8. Cool. I wasn't going to bother with a letter for exactly the reasons you've given. I've already sent them a letter asking for my belongings back and to ask what they want me to with the conference bookings. I don't want to send them another letter. I've got a new job, my new employer knows why I left. I've nothing to gain. I didn't pay the solicitor anything.
  9. UPDATE You were all very right, the solicitor said nothing can be done and the company are under no obligation to assist in clearing my name. These allegations will remain on my file for 6 years. They did say I should give my ex-employers written notice that the allegations are false therefore they are not to provide a reference without discussing this with me first, unless the reference is generic. The best news of all is I have a new job after 2 whole days of unemployment. Ex-colleagues and managers have all rallied around to support me which is all I need to help me realise that I'm not the person this company says I am. What was a bad situation has turned around in my favour.
  10. Thanks for sharing your story Sangie. It's given me strength to move on. You would be pleased to know that things seem clearer and calmer this morning and I feel able to move on. After writing my saga I realised that the signs were there all along, from the moment I first walked into the door of that organisation. A friend has offered me a job which is a promotion to my last job. I will be taking it if I'm not offered the job I'm interviewing for on Wednesday. My old employers (prior to this organisation) have also been in contact to let me know they are willing to have me back should the right position become available. Actually the support coming from my previous company has been amazing. And the solicitor, I'm convinced that nothing will come from this. It was a knee-jerk reaction fuelled by those around me encouraging me to get justice. All the very best B x PS the early morning post about the solicitor - I volunteer outside working hours and get home at that hour.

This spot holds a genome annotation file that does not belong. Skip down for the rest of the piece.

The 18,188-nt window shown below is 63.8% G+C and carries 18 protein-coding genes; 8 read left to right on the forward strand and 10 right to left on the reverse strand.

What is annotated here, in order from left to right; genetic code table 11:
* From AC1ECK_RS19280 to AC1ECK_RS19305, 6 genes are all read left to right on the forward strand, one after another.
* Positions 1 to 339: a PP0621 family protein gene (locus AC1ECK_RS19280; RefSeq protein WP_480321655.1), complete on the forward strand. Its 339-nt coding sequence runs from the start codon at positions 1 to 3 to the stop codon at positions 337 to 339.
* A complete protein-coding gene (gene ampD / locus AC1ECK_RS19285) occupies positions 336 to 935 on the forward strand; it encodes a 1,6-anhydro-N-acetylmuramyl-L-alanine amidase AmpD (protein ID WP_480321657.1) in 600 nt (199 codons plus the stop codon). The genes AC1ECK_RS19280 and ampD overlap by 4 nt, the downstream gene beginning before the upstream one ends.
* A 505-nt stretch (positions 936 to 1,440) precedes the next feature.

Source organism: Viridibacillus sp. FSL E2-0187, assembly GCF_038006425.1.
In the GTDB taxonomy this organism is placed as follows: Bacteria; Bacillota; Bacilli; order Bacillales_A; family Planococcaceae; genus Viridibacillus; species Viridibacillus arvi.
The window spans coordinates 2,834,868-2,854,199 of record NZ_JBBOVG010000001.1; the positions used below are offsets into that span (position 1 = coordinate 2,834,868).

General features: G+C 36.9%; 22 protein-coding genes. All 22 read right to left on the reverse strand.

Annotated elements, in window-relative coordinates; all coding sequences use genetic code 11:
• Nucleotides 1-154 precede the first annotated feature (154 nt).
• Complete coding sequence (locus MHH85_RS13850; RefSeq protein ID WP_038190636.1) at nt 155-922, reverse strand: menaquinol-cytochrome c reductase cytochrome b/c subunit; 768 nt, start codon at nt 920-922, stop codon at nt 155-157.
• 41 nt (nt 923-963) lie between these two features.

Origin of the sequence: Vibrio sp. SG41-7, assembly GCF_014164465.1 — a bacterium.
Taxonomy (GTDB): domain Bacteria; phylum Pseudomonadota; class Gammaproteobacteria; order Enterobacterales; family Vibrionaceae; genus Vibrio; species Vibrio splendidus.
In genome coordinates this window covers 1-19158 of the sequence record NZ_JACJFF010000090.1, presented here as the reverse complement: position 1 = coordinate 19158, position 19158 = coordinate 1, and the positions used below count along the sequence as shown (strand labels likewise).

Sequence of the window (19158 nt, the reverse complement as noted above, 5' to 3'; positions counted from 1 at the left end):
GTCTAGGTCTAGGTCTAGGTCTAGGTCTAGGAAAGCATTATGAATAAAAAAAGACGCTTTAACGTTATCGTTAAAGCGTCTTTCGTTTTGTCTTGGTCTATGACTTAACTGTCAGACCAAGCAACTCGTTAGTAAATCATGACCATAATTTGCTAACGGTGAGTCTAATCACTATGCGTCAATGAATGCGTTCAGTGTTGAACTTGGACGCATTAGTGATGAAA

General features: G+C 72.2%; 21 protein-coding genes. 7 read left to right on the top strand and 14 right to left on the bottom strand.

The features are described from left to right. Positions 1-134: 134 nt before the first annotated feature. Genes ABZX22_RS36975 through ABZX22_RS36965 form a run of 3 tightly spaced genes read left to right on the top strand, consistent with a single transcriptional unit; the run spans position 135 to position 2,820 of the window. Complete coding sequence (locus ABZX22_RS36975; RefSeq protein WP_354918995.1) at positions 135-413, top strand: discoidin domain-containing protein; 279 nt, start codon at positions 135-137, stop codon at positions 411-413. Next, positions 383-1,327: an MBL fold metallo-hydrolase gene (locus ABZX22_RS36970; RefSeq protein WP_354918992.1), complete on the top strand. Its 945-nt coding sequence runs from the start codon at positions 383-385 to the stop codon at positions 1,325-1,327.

11. Sorry, at the time I honestly didn't think my saga was relevant. My head was so full of anger regarding the harassment claims that I couldn't see the connection. I just wanted to focus on clearing my name. Now that it is over I can now see how it was relevant. Again, I'm sorry. You will have to forgive me right now. I'm sure in a couple of days time I will be able to move on and forget the whole sorry situation. But right now I feeling confused, angry, hurt ... all the negative emotions.
  12. I'm the same so I completely understand. And it's probably why I'm here now seeking help.
  13. I left out the part where my line manager tells me when I first complained that my predecessor had cited the exact issues as their reason for leaving. He says he feels like he has failed me. My predecessor was only in the job for about 6 months.